The back mount gives the fighter the best control of the fight From this position it is very difficult for the enemy to either
defend himself or counterattack. Both legs should be wrapped around the enemy with the heels "hooked" inside his legs. One
arm is under an armpit and the other is around the neck and the hands are clasped. Even though a fighter may find himself
with his own back on the ground this is still the back mount.
The front mount is dominant because it allows the fighter to strike the enemy with punches without the danger of effective
return punches, and also provides the leverage to attack the enemy's upper body with joint attacks. Knees are as high as possible
toward the enemy's armpits. This position should be held loosely to allow the enemy to turn over if he should try.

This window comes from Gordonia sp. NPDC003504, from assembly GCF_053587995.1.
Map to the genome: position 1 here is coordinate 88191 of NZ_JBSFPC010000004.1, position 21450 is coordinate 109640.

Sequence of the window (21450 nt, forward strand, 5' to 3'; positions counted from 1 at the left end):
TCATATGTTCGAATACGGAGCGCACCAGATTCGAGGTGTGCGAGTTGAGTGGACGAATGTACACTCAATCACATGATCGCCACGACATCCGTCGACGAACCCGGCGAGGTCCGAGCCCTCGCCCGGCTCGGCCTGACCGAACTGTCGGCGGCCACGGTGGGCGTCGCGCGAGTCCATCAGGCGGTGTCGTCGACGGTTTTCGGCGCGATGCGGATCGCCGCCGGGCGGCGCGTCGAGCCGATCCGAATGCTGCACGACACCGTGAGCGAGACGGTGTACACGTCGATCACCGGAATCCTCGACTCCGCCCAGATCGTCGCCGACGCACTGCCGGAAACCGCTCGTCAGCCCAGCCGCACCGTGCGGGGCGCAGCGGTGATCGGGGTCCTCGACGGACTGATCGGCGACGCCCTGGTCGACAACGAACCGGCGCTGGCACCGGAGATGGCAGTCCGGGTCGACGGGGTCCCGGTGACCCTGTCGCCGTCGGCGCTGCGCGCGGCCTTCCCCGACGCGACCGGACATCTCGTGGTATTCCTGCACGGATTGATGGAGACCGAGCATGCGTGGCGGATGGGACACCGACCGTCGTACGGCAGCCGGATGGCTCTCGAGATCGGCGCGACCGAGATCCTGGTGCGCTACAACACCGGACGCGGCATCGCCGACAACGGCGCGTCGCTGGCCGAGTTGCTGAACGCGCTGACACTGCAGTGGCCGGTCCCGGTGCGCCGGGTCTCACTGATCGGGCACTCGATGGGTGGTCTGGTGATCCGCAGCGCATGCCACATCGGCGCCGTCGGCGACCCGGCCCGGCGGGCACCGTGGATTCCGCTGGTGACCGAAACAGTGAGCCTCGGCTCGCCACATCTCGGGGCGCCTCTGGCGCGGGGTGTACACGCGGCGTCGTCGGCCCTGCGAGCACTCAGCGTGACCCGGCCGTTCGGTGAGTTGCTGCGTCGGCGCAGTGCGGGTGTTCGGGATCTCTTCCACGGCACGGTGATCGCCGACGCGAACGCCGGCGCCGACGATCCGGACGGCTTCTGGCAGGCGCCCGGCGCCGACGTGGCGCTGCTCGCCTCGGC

If the fighter must be on the bottom, the guard position allows the best defense and the only chance of offense. It is important
initially for the fighter to lock his feet together behind the enemy's back to prevent him from simply pushing the fighter's
knees down and stepping over them.
Although side control is not a dominant position, many times a fighter will find himself in this position, and he must be
able to counter the enemy's defensive techniques. The fighter should place his elbow on the ground in the notch created by
the enemy's head and shoulder. His other hand should be palm down on the ground on the near side of the enemy. The leg closest
to the enemy's head should be straight and the other one bent so that the knee is near the enemy's hip. He should keep his
head down to avoid knee strikes.